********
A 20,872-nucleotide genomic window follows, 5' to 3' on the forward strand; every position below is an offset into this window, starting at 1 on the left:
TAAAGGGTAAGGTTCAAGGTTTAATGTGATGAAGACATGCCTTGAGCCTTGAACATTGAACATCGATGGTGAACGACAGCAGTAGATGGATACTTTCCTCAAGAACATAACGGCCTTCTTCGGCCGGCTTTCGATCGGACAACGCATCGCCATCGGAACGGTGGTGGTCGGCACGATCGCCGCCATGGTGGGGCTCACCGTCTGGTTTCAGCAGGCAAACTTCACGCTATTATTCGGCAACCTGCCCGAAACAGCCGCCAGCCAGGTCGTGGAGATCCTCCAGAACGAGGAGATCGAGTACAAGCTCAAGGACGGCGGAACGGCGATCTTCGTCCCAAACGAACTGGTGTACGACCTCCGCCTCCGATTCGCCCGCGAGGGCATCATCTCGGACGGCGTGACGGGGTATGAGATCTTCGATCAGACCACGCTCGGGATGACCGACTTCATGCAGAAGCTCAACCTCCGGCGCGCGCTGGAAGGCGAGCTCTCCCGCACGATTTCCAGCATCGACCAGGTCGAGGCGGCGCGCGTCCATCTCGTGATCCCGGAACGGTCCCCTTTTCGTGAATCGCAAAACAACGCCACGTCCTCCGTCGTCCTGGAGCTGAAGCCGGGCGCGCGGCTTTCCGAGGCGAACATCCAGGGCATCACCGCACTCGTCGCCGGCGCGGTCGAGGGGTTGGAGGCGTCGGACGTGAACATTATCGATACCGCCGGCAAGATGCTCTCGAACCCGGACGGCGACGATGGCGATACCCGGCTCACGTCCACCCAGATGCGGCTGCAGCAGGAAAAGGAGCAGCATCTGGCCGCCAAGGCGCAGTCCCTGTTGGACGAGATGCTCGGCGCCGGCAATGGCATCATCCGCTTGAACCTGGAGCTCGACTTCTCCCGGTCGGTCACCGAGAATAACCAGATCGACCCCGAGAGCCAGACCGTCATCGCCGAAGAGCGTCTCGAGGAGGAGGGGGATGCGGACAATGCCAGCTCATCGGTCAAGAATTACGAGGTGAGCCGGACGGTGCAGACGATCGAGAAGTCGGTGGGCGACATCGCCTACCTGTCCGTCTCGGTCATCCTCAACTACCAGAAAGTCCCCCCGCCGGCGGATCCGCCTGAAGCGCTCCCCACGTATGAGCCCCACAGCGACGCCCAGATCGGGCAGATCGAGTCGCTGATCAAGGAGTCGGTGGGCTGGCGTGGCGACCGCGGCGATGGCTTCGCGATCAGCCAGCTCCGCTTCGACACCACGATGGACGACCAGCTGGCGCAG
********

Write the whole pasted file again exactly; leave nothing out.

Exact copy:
A 20,872-nucleotide genomic window follows, 5' to 3' on the forward strand; every position below is an offset into this window, starting at 1 on the left:
TAAAGGGTAAGGTTCAAGGTTTAATGTGATGAAGACATGCCTTGAGCCTTGAACATTGAACATCGATGGTGAACGACAGCAGTAGATGGATACTTTCCTCAAGAACATAACGGCCTTCTTCGGCCGGCTTTCGATCGGACAACGCATCGCCATCGGAACGGTGGTGGTCGGCACGATCGCCGCCATGGTGGGGCTCACCGTCTGGTTTCAGCAGGCAAACTTCACGCTATTATTCGGCAACCTGCCCGAAACAGCCGCCAGCCAGGTCGTGGAGATCCTCCAGAACGAGGAGATCGAGTACAAGCTCAAGGACGGCGGAACGGCGATCTTCGTCCCAAACGAACTGGTGTACGACCTCCGCCTCCGATTCGCCCGCGAGGGCATCATCTCGGACGGCGTGACGGGGTATGAGATCTTCGATCAGACCACGCTCGGGATGACCGACTTCATGCAGAAGCTCAACCTCCGGCGCGCGCTGGAAGGCGAGCTCTCCCGCACGATTTCCAGCATCGACCAGGTCGAGGCGGCGCGCGTCCATCTCGTGATCCCGGAACGGTCCCCTTTTCGTGAATCGCAAAACAACGCCACGTCCTCCGTCGTCCTGGAGCTGAAGCCGGGCGCGCGGCTTTCCGAGGCGAACATCCAGGGCATCACCGCACTCGTCGCCGGCGCGGTCGAGGGGTTGGAGGCGTCGGACGTGAACATTATCGATACCGCCGGCAAGATGCTCTCGAACCCGGACGGCGACGATGGCGATACCCGGCTCACGTCCACCCAGATGCGGCTGCAGCAGGAAAAGGAGCAGCATCTGGCCGCCAAGGCGCAGTCCCTGTTGGACGAGATGCTCGGCGCCGGCAATGGCATCATCCGCTTGAACCTGGAGCTCGACTTCTCCCGGTCGGTCACCGAGAATAACCAGATCGACCCCGAGAGCCAGACCGTCATCGCCGAAGAGCGTCTCGAGGAGGAGGGGGATGCGGACAATGCCAGCTCATCGGTCAAGAATTACGAGGTGAGCCGGACGGTGCAGACGATCGAGAAGTCGGTGGGCGACATCGCCTACCTGTCCGTCTCGGTCATCCTCAACTACCAGAAAGTCCCCCCGCCGGCGGATCCGCCTGAAGCGCTCCCCACGTATGAGCCCCACAGCGACGCCCAGATCGGGCAGATCGAGTCGCTGATCAAGGAGTCGGTGGGCTGGCGTGGCGACCGCGGCGATGGCTTCGCGATCAGCCAGCTCCGCTTCGACACCACGATGGACGACCAGCTGGCGCAG